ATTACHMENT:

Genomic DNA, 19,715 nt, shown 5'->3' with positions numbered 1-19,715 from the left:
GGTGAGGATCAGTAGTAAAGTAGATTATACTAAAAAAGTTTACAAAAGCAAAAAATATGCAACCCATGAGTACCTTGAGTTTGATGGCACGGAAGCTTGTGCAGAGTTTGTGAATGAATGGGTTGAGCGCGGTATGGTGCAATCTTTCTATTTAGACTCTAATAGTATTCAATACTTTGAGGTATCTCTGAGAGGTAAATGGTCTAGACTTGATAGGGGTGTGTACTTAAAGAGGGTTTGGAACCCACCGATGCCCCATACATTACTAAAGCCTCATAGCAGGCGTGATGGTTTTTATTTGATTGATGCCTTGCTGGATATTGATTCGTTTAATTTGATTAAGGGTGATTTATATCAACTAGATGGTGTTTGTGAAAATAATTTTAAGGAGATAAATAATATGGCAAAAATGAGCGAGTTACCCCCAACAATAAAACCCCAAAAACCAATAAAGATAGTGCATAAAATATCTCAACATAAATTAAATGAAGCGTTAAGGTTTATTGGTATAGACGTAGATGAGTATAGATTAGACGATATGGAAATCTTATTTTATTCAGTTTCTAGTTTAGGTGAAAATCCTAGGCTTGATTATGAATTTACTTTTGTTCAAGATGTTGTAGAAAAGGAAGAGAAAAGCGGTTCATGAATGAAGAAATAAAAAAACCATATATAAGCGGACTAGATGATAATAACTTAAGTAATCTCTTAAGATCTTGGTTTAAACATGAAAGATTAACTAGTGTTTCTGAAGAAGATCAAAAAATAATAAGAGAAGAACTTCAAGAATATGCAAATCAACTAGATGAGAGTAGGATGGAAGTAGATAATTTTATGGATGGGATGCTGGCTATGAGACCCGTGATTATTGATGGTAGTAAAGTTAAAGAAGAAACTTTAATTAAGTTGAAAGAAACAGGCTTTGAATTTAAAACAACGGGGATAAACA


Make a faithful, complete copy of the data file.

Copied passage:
Genomic DNA, 19,715 nt, shown 5'->3' with positions numbered 1-19,715 from the left:
GGTGAGGATCAGTAGTAAAGTAGATTATACTAAAAAAGTTTACAAAAGCAAAAAATATGCAACCCATGAGTACCTTGAGTTTGATGGCACGGAAGCTTGTGCAGAGTTTGTGAATGAATGGGTTGAGCGCGGTATGGTGCAATCTTTCTATTTAGACTCTAATAGTATTCAATACTTTGAGGTATCTCTGAGAGGTAAATGGTCTAGACTTGATAGGGGTGTGTACTTAAAGAGGGTTTGGAACCCACCGATGCCCCATACATTACTAAAGCCTCATAGCAGGCGTGATGGTTTTTATTTGATTGATGCCTTGCTGGATATTGATTCGTTTAATTTGATTAAGGGTGATTTATATCAACTAGATGGTGTTTGTGAAAATAATTTTAAGGAGATAAATAATATGGCAAAAATGAGCGAGTTACCCCCAACAATAAAACCCCAAAAACCAATAAAGATAGTGCATAAAATATCTCAACATAAATTAAATGAAGCGTTAAGGTTTATTGGTATAGACGTAGATGAGTATAGATTAGACGATATGGAAATCTTATTTTATTCAGTTTCTAGTTTAGGTGAAAATCCTAGGCTTGATTATGAATTTACTTTTGTTCAAGATGTTGTAGAAAAGGAAGAGAAAAGCGGTTCATGAATGAAGAAATAAAAAAACCATATATAAGCGGACTAGATGATAATAACTTAAGTAATCTCTTAAGATCTTGGTTTAAACATGAAAGATTAACTAGTGTTTCTGAAGAAGATCAAAAAATAATAAGAGAAGAACTTCAAGAATATGCAAATCAACTAGATGAGAGTAGGATGGAAGTAGATAATTTTATGGATGGGATGCTGGCTATGAGACCCGTGATTATTGATGGTAGTAAAGTTAAAGAAGAAACTTTAATTAAGTTGAAAGAAACAGGCTTTGAATTTAAAACAACGGGGATAAACA